Leadership Assessments

To create a truly effective coaching or training intervention, it helps to have a clear starting point, an objective measurement of the existing benchmark and an instrument that can then also measure impact and results of the intervention upon completion.

Ask about our Leadership Assessment Instruments designed specifically for this purpose

Our coaches are fully accredited in a range of evidence-based internationally benchmarked profiling and performance assessments instruments

These include:

  • 360 performance appraisals such as Multifactor Leadership Questionnaire (MLQ) 360, Human Synergistics LSI
  • Team effectiveness appraisals such as MLQ Team
  • Organisational Culture appraisals such as Organisational Description Questionnaire (ODQ)
  • Personal style appraisals such as MBTI, HBDI

The MLQ, ODQ and MLQ Team are based on the validated Full Range Leadership Model and can be facilitated through internet, email or paper delivery methods, these are our recommended instruments.

MLQ and ‘Bottom Line’ Performance

Whilst accredited in other assessments, wee recommend the MLQ Assessment Instrument because of the link to bottom line performance:

  • MLQ validly and reliably measures managerial behaviours that are related to performance.
  • Many instrument marketers make this claim. When asked they can’t show impartial objective evidence to back their claims.
  • No other instrument has been independently shown to measure behavioural factors (the 4 I’s) that correlate with both follower and organisational measures of performance.
  • Below lists a very small number of the 200 pieces of independent research reviewed in international gold standard journals linking higher ratings in the MLQ to better bottom line performance.

Independent Research:

  • Agle (1993) studied 250 US major company CEOs. Follower ratings of transformational leadership behaviour factors correlated with organisational sales increases, market share, earnings and ROI.
  • Carless, Mann and Wearing (1995) showed that scores on transformational leadership factors predicted both individual and group performance in a large study of middle level managers in a large Australian bank.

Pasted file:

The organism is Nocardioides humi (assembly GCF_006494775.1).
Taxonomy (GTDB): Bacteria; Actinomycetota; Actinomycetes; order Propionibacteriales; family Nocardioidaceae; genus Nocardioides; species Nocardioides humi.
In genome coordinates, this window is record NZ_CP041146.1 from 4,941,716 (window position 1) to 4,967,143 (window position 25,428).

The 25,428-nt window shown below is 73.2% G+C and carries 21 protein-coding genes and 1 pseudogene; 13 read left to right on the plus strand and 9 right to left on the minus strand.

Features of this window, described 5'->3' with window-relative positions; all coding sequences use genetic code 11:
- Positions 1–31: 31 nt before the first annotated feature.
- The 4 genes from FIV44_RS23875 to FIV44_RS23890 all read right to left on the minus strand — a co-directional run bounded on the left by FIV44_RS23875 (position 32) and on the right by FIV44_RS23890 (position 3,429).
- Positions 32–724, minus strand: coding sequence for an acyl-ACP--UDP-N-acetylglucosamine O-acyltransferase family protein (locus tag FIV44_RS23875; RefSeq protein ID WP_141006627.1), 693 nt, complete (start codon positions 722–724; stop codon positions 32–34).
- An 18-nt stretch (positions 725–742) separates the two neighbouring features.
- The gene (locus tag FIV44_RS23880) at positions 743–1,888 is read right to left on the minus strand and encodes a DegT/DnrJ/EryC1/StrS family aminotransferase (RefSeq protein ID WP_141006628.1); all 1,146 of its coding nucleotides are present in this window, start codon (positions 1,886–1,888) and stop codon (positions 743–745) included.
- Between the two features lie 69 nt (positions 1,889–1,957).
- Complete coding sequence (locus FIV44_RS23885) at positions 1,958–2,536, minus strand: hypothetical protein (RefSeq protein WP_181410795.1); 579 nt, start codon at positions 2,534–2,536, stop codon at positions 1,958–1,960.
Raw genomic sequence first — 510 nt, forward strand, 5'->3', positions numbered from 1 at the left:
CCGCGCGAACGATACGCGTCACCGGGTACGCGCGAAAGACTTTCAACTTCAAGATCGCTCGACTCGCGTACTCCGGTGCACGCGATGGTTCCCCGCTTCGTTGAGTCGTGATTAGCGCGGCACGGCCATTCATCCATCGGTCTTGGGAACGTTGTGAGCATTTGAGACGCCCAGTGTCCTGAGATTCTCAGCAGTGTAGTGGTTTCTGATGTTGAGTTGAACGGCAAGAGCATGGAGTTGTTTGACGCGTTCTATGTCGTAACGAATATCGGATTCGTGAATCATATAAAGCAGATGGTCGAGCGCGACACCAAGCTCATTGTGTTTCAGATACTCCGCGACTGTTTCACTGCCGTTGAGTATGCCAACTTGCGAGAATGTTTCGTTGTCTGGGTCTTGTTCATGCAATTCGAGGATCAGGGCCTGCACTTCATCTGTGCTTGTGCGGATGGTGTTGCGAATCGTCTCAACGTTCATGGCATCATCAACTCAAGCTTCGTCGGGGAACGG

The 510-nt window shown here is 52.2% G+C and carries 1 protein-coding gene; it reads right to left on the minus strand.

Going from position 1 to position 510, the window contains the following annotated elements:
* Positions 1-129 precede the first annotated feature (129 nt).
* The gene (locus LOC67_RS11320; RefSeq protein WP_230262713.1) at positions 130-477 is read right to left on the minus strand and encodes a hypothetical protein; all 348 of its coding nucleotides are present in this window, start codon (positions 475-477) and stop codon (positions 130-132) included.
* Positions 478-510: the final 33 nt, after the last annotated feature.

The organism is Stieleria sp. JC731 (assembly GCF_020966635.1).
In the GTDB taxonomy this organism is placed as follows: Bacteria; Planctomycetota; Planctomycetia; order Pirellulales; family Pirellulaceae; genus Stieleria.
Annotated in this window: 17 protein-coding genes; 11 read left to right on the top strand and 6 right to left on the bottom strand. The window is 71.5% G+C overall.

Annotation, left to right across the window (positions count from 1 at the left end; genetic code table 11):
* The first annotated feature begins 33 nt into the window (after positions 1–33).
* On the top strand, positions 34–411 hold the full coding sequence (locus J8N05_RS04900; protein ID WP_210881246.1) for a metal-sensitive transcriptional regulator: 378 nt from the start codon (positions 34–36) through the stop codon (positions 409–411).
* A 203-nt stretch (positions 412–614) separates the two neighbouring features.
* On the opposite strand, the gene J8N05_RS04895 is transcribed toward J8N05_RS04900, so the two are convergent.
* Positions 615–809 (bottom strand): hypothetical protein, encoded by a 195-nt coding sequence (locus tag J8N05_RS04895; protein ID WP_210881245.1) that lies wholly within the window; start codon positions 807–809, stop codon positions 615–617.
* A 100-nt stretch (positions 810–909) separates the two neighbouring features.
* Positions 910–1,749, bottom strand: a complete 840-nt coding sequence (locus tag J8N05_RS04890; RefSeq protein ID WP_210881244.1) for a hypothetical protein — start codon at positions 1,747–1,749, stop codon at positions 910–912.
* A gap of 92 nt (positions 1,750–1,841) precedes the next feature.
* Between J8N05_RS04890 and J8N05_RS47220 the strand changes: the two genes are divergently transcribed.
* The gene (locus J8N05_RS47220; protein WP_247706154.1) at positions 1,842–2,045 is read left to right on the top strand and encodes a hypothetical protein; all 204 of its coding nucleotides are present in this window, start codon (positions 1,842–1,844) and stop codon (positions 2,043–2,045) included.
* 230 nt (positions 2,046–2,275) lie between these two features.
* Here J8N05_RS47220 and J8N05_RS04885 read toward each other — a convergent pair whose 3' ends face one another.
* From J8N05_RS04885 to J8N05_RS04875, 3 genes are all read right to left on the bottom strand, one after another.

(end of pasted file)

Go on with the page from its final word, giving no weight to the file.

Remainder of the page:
• Garcia (1995) found that supervisor rated transformational leadership scores of sales people accounted for 37% of the covariance in their sales performance. The higher their transformational behaviour ratings the better their sales performance.
  • Coleman, Patterson, Fuller, Hester and Stringer (1995) conducted a meta analysis of 27 studies. They found that transformational leadership ratings explained between 45% and 60% of organisational performance across the studies.
  • Barling, Weber and Kelloway (1996) showed that transformational leadership training and coaching of bank branch managers over time improved follower ratings of transformational leadership. Bank branches run by the trainees improved performance significantly in comparison with a control group.
  • Lowe, Kroeck and Sivasubramaniam (1996) conducted a meta analysis of 47 studies in which a relationship between transformational leadership ratings and organisational performance had been assessed. For both public and private organisations transformational leadership ratings were strongly related to organisational performance measures.
  • Geyer and Steyrer (1998) found that units of a German bank where managers were rated by followers as more transformational ran units that had higher bottom line performance.

Visit www.mlq.com.au for more details